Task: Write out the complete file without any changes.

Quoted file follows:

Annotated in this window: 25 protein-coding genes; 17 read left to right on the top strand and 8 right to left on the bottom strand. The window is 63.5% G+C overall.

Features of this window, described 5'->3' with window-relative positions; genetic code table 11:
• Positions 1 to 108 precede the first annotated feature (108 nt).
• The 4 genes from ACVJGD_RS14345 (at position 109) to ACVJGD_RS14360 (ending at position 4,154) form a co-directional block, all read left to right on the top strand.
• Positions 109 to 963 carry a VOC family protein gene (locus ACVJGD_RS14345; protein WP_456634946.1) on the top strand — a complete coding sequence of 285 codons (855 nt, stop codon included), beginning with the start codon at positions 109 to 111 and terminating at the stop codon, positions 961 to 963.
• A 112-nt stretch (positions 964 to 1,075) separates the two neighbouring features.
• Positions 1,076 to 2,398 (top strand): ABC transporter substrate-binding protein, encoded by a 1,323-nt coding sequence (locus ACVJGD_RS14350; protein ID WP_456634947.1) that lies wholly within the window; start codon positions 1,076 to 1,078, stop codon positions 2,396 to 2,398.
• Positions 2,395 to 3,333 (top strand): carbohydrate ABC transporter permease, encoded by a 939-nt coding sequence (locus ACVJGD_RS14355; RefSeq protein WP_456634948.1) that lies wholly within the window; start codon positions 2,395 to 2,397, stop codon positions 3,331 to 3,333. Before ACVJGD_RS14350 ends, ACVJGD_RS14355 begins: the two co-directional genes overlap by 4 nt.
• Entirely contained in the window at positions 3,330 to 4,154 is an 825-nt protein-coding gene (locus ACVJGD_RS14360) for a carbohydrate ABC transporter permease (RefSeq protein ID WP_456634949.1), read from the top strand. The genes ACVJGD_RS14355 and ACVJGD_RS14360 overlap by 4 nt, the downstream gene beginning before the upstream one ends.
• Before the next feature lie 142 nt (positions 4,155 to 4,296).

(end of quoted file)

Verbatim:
Annotated in this window: 25 protein-coding genes; 17 read left to right on the top strand and 8 right to left on the bottom strand. The window is 63.5% G+C overall.

Features of this window, described 5'->3' with window-relative positions; genetic code table 11:
• Positions 1 to 108 precede the first annotated feature (108 nt).
• The 4 genes from ACVJGD_RS14345 (at position 109) to ACVJGD_RS14360 (ending at position 4,154) form a co-directional block, all read left to right on the top strand.
• Positions 109 to 963 carry a VOC family protein gene (locus ACVJGD_RS14345; protein WP_456634946.1) on the top strand — a complete coding sequence of 285 codons (855 nt, stop codon included), beginning with the start codon at positions 109 to 111 and terminating at the stop codon, positions 961 to 963.
• A 112-nt stretch (positions 964 to 1,075) separates the two neighbouring features.
• Positions 1,076 to 2,398 (top strand): ABC transporter substrate-binding protein, encoded by a 1,323-nt coding sequence (locus ACVJGD_RS14350; protein ID WP_456634947.1) that lies wholly within the window; start codon positions 1,076 to 1,078, stop codon positions 2,396 to 2,398.
• Positions 2,395 to 3,333 (top strand): carbohydrate ABC transporter permease, encoded by a 939-nt coding sequence (locus ACVJGD_RS14355; RefSeq protein WP_456634948.1) that lies wholly within the window; start codon positions 2,395 to 2,397, stop codon positions 3,331 to 3,333. Before ACVJGD_RS14350 ends, ACVJGD_RS14355 begins: the two co-directional genes overlap by 4 nt.
• Entirely contained in the window at positions 3,330 to 4,154 is an 825-nt protein-coding gene (locus ACVJGD_RS14360) for a carbohydrate ABC transporter permease (RefSeq protein ID WP_456634949.1), read from the top strand. The genes ACVJGD_RS14355 and ACVJGD_RS14360 overlap by 4 nt, the downstream gene beginning before the upstream one ends.
• Before the next feature lie 142 nt (positions 4,155 to 4,296).